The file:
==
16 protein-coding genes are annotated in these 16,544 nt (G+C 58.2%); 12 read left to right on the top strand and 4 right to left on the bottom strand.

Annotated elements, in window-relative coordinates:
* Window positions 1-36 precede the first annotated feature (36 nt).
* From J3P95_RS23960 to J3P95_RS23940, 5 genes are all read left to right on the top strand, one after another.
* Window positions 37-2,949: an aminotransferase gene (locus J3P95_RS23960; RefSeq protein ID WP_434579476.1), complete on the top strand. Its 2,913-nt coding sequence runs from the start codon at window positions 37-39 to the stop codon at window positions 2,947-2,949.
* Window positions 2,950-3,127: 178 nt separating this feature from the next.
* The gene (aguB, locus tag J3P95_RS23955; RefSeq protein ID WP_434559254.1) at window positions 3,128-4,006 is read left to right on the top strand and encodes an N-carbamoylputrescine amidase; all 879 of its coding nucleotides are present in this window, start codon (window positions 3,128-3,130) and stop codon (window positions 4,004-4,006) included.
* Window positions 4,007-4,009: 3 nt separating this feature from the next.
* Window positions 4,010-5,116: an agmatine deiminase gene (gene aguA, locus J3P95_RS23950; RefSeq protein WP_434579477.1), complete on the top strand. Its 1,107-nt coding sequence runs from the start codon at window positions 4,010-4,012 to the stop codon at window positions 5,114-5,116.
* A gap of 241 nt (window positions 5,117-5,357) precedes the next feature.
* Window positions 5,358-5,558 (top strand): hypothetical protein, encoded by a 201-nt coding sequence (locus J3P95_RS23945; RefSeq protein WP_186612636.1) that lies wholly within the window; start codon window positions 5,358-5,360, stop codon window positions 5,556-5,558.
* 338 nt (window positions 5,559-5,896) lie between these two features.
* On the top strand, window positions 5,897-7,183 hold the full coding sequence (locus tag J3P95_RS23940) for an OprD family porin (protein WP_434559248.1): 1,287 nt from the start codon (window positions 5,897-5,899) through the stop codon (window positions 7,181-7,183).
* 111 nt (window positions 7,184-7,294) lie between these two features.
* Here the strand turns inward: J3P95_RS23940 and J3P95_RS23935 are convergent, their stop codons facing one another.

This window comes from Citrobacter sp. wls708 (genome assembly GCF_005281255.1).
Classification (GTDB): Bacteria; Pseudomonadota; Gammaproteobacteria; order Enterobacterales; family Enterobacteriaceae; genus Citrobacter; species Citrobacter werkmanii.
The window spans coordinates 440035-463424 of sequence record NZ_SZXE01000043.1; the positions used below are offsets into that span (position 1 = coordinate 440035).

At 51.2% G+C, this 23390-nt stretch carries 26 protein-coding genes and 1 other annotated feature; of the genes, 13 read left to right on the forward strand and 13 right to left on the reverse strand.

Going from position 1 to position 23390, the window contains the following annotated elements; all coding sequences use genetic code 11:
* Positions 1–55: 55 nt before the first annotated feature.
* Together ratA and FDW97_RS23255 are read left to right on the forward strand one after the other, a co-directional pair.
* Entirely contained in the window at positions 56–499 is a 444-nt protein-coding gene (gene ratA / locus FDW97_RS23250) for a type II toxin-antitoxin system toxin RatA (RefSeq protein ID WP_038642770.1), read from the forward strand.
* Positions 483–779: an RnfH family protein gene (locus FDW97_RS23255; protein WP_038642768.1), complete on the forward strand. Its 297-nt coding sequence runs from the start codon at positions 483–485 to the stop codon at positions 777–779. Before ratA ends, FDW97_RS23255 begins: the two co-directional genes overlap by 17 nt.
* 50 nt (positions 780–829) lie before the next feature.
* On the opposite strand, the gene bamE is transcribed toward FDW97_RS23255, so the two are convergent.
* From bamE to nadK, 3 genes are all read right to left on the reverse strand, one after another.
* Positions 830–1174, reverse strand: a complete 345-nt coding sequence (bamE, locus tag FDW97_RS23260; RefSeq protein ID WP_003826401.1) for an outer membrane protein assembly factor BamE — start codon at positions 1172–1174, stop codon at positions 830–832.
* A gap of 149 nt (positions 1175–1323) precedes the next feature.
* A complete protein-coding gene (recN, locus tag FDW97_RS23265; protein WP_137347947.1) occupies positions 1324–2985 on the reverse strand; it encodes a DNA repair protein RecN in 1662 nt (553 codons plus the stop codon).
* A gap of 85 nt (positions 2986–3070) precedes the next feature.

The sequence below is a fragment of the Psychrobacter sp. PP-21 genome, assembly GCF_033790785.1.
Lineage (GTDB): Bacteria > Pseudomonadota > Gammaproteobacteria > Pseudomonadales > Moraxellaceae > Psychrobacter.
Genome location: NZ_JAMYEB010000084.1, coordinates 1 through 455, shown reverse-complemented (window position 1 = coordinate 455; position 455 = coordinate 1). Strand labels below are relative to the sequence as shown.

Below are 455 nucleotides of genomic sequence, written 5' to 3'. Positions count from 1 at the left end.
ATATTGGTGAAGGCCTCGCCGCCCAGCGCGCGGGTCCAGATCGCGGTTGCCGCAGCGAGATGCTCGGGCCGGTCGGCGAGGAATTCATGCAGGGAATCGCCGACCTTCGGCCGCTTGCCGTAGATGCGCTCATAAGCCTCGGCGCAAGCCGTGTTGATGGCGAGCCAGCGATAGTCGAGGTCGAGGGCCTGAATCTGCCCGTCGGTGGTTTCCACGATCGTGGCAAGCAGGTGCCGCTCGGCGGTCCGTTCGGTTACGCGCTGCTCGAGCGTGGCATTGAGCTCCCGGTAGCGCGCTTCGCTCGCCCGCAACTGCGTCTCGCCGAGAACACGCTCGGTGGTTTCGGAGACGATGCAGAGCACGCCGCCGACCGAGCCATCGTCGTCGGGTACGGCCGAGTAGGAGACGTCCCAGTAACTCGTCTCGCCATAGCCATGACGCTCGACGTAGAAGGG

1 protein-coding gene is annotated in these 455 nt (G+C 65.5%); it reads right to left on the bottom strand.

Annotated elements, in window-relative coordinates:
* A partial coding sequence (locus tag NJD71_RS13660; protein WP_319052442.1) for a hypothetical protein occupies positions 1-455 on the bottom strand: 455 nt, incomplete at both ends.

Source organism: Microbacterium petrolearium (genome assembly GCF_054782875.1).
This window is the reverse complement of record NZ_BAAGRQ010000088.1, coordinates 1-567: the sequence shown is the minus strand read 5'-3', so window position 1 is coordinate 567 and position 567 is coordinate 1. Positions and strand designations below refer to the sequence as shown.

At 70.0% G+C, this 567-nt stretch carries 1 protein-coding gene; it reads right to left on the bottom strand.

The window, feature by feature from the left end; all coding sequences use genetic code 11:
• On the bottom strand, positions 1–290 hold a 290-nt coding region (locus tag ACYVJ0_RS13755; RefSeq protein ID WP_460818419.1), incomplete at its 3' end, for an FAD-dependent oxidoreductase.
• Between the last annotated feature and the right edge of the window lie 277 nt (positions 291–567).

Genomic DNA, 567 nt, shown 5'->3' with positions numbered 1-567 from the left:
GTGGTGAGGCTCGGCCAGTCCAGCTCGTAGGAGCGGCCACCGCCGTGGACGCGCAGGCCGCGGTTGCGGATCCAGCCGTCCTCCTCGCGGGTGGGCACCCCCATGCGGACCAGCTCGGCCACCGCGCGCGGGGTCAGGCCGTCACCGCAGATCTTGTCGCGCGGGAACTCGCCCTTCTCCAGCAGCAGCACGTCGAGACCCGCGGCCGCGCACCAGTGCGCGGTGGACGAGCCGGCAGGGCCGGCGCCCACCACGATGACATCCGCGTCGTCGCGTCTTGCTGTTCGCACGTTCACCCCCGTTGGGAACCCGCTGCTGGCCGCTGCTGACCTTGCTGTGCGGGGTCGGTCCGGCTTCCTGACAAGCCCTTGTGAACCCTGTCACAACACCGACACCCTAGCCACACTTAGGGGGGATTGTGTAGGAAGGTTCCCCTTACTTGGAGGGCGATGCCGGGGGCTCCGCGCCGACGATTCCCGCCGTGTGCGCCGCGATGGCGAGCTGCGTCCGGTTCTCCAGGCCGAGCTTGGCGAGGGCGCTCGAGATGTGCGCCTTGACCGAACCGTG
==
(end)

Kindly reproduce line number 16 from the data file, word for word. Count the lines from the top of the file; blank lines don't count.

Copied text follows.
This window comes from Citrobacter sp. wls708 (genome assembly GCF_005281255.1).